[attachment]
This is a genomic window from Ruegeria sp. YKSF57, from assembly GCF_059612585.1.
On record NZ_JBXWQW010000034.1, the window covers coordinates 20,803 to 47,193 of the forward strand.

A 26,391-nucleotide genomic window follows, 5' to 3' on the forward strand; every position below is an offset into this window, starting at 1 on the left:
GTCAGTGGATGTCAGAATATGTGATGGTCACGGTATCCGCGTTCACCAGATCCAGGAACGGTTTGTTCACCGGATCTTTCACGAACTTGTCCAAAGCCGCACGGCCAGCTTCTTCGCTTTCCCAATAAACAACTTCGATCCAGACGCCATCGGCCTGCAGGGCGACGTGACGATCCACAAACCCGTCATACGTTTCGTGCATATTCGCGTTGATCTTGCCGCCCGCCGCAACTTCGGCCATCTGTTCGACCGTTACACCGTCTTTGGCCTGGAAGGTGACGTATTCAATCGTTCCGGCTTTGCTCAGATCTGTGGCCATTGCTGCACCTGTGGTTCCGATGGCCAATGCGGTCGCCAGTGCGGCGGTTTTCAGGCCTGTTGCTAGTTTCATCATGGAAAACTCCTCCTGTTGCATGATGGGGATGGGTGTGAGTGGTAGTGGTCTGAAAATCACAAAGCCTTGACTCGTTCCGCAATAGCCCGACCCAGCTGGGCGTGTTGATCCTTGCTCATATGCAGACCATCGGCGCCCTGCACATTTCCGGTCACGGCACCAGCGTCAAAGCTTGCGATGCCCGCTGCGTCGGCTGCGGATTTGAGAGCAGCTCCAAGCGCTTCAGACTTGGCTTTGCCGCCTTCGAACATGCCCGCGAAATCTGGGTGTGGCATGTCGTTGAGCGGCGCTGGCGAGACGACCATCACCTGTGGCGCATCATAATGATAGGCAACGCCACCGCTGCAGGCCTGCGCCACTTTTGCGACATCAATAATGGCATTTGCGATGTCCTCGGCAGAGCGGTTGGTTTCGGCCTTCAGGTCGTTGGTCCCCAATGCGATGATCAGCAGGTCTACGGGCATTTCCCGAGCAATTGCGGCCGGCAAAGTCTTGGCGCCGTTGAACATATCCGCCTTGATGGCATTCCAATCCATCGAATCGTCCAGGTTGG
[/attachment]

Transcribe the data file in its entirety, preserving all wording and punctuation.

This is a genomic window from Ruegeria sp. YKSF57, from assembly GCF_059612585.1.
On record NZ_JBXWQW010000034.1, the window covers coordinates 20,803 to 47,193 of the forward strand.

A 26,391-nucleotide genomic window follows, 5' to 3' on the forward strand; every position below is an offset into this window, starting at 1 on the left:
GTCAGTGGATGTCAGAATATGTGATGGTCACGGTATCCGCGTTCACCAGATCCAGGAACGGTTTGTTCACCGGATCTTTCACGAACTTGTCCAAAGCCGCACGGCCAGCTTCTTCGCTTTCCCAATAAACAACTTCGATCCAGACGCCATCGGCCTGCAGGGCGACGTGACGATCCACAAACCCGTCATACGTTTCGTGCATATTCGCGTTGATCTTGCCGCCCGCCGCAACTTCGGCCATCTGTTCGACCGTTACACCGTCTTTGGCCTGGAAGGTGACGTATTCAATCGTTCCGGCTTTGCTCAGATCTGTGGCCATTGCTGCACCTGTGGTTCCGATGGCCAATGCGGTCGCCAGTGCGGCGGTTTTCAGGCCTGTTGCTAGTTTCATCATGGAAAACTCCTCCTGTTGCATGATGGGGATGGGTGTGAGTGGTAGTGGTCTGAAAATCACAAAGCCTTGACTCGTTCCGCAATAGCCCGACCCAGCTGGGCGTGTTGATCCTTGCTCATATGCAGACCATCGGCGCCCTGCACATTTCCGGTCACGGCACCAGCGTCAAAGCTTGCGATGCCCGCTGCGTCGGCTGCGGATTTGAGAGCAGCTCCAAGCGCTTCAGACTTGGCTTTGCCGCCTTCGAACATGCCCGCGAAATCTGGGTGTGGCATGTCGTTGAGCGGCGCTGGCGAGACGACCATCACCTGTGGCGCATCATAATGATAGGCAACGCCACCGCTGCAGGCCTGCGCCACTTTTGCGACATCAATAATGGCATTTGCGATGTCCTCGGCAGAGCGGTTGGTTTCGGCCTTCAGGTCGTTGGTCCCCAATGCGATGATCAGCAGGTCTACGGGCATTTCCCGAGCAATTGCGGCCGGCAAAGTCTTGGCGCCGTTGAACATATCCGCCTTGATGGCATTCCAATCCATCGAATCGTCCAGGTTGG